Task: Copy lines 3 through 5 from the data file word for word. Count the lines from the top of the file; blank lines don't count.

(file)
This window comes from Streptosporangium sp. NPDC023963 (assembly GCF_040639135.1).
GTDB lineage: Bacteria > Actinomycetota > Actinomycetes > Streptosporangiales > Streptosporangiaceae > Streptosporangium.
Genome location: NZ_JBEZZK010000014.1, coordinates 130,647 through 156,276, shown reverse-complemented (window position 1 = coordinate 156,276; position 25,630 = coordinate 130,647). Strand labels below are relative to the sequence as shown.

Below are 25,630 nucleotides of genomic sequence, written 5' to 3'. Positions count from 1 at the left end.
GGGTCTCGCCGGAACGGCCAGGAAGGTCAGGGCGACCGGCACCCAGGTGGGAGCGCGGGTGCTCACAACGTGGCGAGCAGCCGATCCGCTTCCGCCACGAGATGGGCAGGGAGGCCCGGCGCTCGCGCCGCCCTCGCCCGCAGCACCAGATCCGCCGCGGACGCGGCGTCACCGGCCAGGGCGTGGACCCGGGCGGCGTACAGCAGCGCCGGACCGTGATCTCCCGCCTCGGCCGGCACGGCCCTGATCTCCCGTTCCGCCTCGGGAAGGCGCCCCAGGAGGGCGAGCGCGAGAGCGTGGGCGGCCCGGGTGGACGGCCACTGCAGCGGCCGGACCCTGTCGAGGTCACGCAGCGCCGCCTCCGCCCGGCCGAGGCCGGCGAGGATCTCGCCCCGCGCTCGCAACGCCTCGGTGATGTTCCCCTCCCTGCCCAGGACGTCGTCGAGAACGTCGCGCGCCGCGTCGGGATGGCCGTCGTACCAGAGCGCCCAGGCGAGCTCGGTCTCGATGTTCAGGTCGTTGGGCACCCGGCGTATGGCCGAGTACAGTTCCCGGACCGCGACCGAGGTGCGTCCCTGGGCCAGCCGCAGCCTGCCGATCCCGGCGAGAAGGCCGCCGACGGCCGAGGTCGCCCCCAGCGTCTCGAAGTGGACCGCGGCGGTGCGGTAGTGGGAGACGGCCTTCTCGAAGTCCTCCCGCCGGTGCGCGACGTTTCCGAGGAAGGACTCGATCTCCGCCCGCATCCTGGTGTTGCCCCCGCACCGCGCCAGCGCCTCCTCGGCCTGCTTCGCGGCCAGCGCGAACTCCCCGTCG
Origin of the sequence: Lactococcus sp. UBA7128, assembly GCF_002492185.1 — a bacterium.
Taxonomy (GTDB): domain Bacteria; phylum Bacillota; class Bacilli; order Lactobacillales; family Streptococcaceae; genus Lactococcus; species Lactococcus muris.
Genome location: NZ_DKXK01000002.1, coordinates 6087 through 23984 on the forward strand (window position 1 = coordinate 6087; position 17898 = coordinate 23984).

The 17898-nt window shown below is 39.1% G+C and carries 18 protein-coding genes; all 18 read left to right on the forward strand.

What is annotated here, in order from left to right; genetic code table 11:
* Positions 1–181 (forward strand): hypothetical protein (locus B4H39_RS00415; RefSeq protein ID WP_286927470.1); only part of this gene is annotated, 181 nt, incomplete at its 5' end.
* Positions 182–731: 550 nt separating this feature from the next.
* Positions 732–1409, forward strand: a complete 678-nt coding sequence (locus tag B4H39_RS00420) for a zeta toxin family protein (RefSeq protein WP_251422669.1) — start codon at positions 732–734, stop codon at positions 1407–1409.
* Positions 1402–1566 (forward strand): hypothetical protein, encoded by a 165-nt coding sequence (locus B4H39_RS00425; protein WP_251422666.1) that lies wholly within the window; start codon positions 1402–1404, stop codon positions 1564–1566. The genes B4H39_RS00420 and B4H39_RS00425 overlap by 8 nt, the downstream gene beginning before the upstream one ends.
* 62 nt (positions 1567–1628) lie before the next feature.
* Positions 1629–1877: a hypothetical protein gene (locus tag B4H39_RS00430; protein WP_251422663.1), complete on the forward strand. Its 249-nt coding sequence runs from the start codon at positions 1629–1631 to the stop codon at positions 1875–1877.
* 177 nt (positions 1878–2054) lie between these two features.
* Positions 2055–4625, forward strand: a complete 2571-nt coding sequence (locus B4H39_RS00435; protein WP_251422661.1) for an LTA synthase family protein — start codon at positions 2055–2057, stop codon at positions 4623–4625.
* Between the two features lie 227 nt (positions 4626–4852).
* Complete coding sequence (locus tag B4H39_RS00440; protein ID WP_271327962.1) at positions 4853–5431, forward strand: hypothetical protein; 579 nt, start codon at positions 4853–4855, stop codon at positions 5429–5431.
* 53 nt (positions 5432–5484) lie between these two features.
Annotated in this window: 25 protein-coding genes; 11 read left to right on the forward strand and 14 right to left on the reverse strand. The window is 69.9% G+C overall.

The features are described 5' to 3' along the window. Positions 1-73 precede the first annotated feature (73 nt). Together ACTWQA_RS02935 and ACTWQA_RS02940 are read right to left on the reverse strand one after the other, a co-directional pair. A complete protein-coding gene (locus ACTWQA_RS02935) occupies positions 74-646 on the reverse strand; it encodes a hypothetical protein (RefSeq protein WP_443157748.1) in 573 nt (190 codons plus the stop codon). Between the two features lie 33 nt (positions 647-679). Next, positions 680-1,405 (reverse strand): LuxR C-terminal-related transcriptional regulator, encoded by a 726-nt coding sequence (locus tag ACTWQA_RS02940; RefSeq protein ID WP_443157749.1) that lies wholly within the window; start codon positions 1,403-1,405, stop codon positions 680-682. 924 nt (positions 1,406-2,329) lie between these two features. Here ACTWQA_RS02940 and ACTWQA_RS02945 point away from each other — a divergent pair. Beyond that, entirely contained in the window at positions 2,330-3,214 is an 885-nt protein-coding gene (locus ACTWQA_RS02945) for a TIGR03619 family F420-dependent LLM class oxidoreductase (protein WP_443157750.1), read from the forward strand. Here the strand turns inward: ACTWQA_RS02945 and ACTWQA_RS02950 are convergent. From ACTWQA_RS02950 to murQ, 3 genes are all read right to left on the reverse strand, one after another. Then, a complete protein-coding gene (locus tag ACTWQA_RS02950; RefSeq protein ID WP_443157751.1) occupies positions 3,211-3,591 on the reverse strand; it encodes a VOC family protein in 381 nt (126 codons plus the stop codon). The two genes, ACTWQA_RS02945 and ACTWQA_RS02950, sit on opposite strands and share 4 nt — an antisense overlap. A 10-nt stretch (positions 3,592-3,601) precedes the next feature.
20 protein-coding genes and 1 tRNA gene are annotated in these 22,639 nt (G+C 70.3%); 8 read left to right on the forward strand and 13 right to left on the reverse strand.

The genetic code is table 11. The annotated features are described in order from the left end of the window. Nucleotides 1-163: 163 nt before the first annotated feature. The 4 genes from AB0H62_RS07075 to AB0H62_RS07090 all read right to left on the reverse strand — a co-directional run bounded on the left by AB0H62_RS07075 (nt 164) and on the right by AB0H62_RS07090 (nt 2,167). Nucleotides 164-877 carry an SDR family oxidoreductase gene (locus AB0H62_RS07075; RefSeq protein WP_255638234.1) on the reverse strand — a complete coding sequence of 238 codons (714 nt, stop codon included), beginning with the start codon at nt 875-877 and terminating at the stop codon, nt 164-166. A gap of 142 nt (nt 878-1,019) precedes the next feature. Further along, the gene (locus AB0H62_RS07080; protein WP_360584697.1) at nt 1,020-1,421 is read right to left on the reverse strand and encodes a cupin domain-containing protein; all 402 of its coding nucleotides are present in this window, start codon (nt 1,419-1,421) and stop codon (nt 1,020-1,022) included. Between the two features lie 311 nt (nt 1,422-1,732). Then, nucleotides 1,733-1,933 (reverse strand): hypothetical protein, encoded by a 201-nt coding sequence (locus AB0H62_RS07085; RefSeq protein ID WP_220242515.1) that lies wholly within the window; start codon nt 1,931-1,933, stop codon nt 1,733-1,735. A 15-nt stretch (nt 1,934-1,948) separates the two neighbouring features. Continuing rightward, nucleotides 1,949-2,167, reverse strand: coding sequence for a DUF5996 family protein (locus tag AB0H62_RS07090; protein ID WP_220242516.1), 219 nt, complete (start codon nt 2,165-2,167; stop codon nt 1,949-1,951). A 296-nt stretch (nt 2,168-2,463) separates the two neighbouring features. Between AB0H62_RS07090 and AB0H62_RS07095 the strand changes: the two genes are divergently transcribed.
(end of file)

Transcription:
Genome location: NZ_JBEZZK010000014.1, coordinates 130,647 through 156,276, shown reverse-complemented (window position 1 = coordinate 156,276; position 25,630 = coordinate 130,647). Strand labels below are relative to the sequence as shown.

Below are 25,630 nucleotides of genomic sequence, written 5' to 3'. Positions count from 1 at the left end.
GGGTCTCGCCGGAACGGCCAGGAAGGTCAGGGCGACCGGCACCCAGGTGGGAGCGCGGGTGCTCACAACGTGGCGAGCAGCCGATCCGCTTCCGCCACGAGATGGGCAGGGAGGCCCGGCGCTCGCGCCGCCCTCGCCCGCAGCACCAGATCCGCCGCGGACGCGGCGTCACCGGCCAGGGCGTGGACCCGGGCGGCGTACAGCAGCGCCGGACCGTGATCTCCCGCCTCGGCCGGCACGGCCCTGATCTCCCGTTCCGCCTCGGGAAGGCGCCCCAGGAGGGCGAGCGCGAGAGCGTGGGCGGCCCGGGTGGACGGCCACTGCAGCGGCCGGACCCTGTCGAGGTCACGCAGCGCCGCCTCCGCCCGGCCGAGGCCGGCGAGGATCTCGCCCCGCGCTCGCAACGCCTCGGTGATGTTCCCCTCCCTGCCCAGGACGTCGTCGAGAACGTCGCGCGCCGCGTCGGGATGGCCGTCGTACCAGAGCGCCCAGGCGAGCTCGGTCTCGATGTTCAGGTCGTTGGGCACCCGGCGTATGGCCGAGTACAGTTCCCGGACCGCGACCGAGGTGCGTCCCTGGGCCAGCCGCAGCCTGCCGATCCCGGCGAGAAGGCCGCCGACGGCCGAGGTCGCCCCCAGCGTCTCGAAGTGGACCGCGGCGGTGCGGTAGTGGGAGACGGCCTTCTCGAAGTCCTCCCGCCGGTGCGCGACGTTTCCGAGGAAGGACTCGATCTCCGCCCGCATCCTGGTGTTGCCCCCGCACCGCGCCAGCGCCTCCTCGGCCTGCTTCGCGGCCAGCGCGAACTCCCCGTCG